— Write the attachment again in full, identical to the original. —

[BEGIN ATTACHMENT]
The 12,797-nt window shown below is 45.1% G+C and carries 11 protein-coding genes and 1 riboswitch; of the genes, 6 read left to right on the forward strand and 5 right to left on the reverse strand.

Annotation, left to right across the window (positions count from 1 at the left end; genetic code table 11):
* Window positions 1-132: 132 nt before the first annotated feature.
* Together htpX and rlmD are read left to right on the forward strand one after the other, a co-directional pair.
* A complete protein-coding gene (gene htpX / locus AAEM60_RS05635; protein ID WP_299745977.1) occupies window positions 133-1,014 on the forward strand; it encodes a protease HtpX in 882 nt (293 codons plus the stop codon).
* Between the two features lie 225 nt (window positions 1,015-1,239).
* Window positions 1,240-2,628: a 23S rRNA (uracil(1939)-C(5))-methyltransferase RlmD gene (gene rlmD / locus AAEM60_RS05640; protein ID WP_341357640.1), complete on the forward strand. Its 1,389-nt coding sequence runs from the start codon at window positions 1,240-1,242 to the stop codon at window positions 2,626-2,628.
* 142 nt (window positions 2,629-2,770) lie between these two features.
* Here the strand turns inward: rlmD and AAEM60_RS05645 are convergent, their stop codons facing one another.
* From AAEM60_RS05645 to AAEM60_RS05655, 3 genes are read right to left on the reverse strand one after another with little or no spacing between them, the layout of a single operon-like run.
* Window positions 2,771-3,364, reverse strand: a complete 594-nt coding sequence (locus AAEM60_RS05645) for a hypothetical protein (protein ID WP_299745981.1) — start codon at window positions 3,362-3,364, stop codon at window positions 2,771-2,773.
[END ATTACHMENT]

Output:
The 12,797-nt window shown below is 45.1% G+C and carries 11 protein-coding genes and 1 riboswitch; of the genes, 6 read left to right on the forward strand and 5 right to left on the reverse strand.

Annotation, left to right across the window (positions count from 1 at the left end; genetic code table 11):
* Window positions 1-132: 132 nt before the first annotated feature.
* Together htpX and rlmD are read left to right on the forward strand one after the other, a co-directional pair.
* A complete protein-coding gene (gene htpX / locus AAEM60_RS05635; protein ID WP_299745977.1) occupies window positions 133-1,014 on the forward strand; it encodes a protease HtpX in 882 nt (293 codons plus the stop codon).
* Between the two features lie 225 nt (window positions 1,015-1,239).
* Window positions 1,240-2,628: a 23S rRNA (uracil(1939)-C(5))-methyltransferase RlmD gene (gene rlmD / locus AAEM60_RS05640; protein ID WP_341357640.1), complete on the forward strand. Its 1,389-nt coding sequence runs from the start codon at window positions 1,240-1,242 to the stop codon at window positions 2,626-2,628.
* 142 nt (window positions 2,629-2,770) lie between these two features.
* Here the strand turns inward: rlmD and AAEM60_RS05645 are convergent, their stop codons facing one another.
* From AAEM60_RS05645 to AAEM60_RS05655, 3 genes are read right to left on the reverse strand one after another with little or no spacing between them, the layout of a single operon-like run.
* Window positions 2,771-3,364, reverse strand: a complete 594-nt coding sequence (locus AAEM60_RS05645) for a hypothetical protein (protein ID WP_299745981.1) — start codon at window positions 3,362-3,364, stop codon at window positions 2,771-2,773.